February 2009 might well go down as the month when the paradigm shifted and Twitter replaced Facebook as the hottest and coolest company in Silicon Valley. First, Twitter closed a $35 million round of venture capital investment at a valuation of around $250 million – not bad for a revenue-less start-up in the depths of the worst liquidity crisis since the Great Depression. Secondly, research from Pew Internet and American Life Project revealed that a whopping 11% of Americans have used a micro-blogging service like Twitter. Thirdly, in a survey of 200 top digital marketing mavens, Abrams Research showed the upstart Twitter trounced the established Facebook in the all-important question of which social media service is the most effective financial investment for businesses – Twitter getting 40% and Facebook only 15% of the vote.
The 29 person, two-year old Twitter, of course, is in that pre-adolescent stage of development when it can do no wrong in the eyes of the Silicon Valley cognoscenti. The aphoristic instant-messaging network has experienced phenomenal growth with active users growing 900% in the last year. Anyone who is anyone is on Twitter these days: Stephen Fry, Barack Obama, Shaquille O'Neal and Jonathan Ross, even an alter-kocker like myself. Best of all, the advertising free Twitter hasn’t had to worry about the inconvenience of revenue with the San Francisco based company only last month getting around to hiring its first head of sales.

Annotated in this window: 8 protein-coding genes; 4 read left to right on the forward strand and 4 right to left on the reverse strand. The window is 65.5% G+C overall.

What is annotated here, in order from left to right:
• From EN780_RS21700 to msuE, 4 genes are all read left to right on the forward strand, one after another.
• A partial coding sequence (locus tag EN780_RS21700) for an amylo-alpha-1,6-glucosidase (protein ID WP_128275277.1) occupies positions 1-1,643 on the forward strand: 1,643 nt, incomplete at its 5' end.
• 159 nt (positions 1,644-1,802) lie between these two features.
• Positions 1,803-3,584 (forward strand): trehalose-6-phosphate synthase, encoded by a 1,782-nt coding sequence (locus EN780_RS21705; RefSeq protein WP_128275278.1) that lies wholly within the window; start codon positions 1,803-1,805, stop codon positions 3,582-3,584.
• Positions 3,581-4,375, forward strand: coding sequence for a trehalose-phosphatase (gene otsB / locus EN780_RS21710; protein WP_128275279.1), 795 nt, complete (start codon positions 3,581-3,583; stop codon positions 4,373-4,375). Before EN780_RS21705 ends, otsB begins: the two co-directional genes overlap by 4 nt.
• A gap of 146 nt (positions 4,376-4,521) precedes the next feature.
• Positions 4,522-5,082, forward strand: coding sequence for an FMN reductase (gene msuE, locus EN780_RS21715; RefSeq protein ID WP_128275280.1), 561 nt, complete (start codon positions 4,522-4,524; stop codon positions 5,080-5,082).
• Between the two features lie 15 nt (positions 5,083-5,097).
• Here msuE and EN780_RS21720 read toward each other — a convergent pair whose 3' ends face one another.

The five-year old Facebook, on the other hand, has – to excuse the teenage metaphor – collided head-on with the pimples of adolescence. While Twitter was having a miraculous February, Facebook’s month has been gruesome. It all began when the Consumerist website, in an inflamatory post entitled "We Can Do Anything We Want With Your Content. Forever" noted a number of significant changes in Facebook’s terms of service (TOS) and suggested that the company intended to keep the information of users who quit the network. “Facebook owns you!” cried tens of thousands of paranoid members, thereby forcing Mark Zuckerberg, Facebook’s 25-year old CEO, to publicly rescind the changes and limp back to his original TOS.
The storm is really about how the company transforms the information of Facebook’s current 175 million social networkers into dollars and cents. Having been valued at a ludicrously inflated $15 billion when Microsoft invested $240 million in the social network in October 2007, Facebook is now under immense pressure to prove that its free service can generate significant revenue. And given the huge premium paid by advertisers for personal information, it isn’t surprising that the real fear of the change in its TOS was about Facebook selling the data of its ex-members to the highest corporate bidder.
Ev Williams and Biz Stone, Twitter’s two young co-founders, should learn from Facebook’s growing pains. In a year or two, Twitter will have inherited all the uncomfortable growing pains of today’s Facebook. The micro-blogging site will have been replaced as the start-up darling of the Valley by a fresh-faced new new thing. It will probably also have to quell the digital rebellion of Bolshevik users who will claim “ownership” of the service. Most of all, Twitter will, in the not-too-distant future, have to prove to investors that the company has a viable strategy for transforming its millions upon millions of Tweets into hard cash.